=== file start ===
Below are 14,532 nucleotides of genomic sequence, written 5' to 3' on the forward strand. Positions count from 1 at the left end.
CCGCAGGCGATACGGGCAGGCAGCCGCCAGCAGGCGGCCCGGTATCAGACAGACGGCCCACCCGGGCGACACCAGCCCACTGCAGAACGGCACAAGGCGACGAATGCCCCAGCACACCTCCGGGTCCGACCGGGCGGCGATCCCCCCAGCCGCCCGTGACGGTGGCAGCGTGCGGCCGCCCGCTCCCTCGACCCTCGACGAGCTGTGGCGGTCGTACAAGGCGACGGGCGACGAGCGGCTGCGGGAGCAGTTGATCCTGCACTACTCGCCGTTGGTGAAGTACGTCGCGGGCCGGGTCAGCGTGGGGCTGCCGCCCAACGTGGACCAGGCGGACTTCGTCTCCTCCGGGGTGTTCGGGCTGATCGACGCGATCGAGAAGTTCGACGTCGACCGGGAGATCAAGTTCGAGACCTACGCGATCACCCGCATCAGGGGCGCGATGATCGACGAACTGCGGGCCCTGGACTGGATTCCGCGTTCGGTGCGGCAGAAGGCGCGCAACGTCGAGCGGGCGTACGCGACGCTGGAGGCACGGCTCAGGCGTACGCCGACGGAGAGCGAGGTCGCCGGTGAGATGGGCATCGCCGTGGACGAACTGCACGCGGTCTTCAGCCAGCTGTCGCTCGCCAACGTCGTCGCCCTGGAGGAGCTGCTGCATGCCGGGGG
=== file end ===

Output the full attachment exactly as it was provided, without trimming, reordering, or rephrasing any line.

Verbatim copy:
Below are 14,532 nucleotides of genomic sequence, written 5' to 3' on the forward strand. Positions count from 1 at the left end.
CCGCAGGCGATACGGGCAGGCAGCCGCCAGCAGGCGGCCCGGTATCAGACAGACGGCCCACCCGGGCGACACCAGCCCACTGCAGAACGGCACAAGGCGACGAATGCCCCAGCACACCTCCGGGTCCGACCGGGCGGCGATCCCCCCAGCCGCCCGTGACGGTGGCAGCGTGCGGCCGCCCGCTCCCTCGACCCTCGACGAGCTGTGGCGGTCGTACAAGGCGACGGGCGACGAGCGGCTGCGGGAGCAGTTGATCCTGCACTACTCGCCGTTGGTGAAGTACGTCGCGGGCCGGGTCAGCGTGGGGCTGCCGCCCAACGTGGACCAGGCGGACTTCGTCTCCTCCGGGGTGTTCGGGCTGATCGACGCGATCGAGAAGTTCGACGTCGACCGGGAGATCAAGTTCGAGACCTACGCGATCACCCGCATCAGGGGCGCGATGATCGACGAACTGCGGGCCCTGGACTGGATTCCGCGTTCGGTGCGGCAGAAGGCGCGCAACGTCGAGCGGGCGTACGCGACGCTGGAGGCACGGCTCAGGCGTACGCCGACGGAGAGCGAGGTCGCCGGTGAGATGGGCATCGCCGTGGACGAACTGCACGCGGTCTTCAGCCAGCTGTCGCTCGCCAACGTCGTCGCCCTGGAGGAGCTGCTGCATGCCGGGGG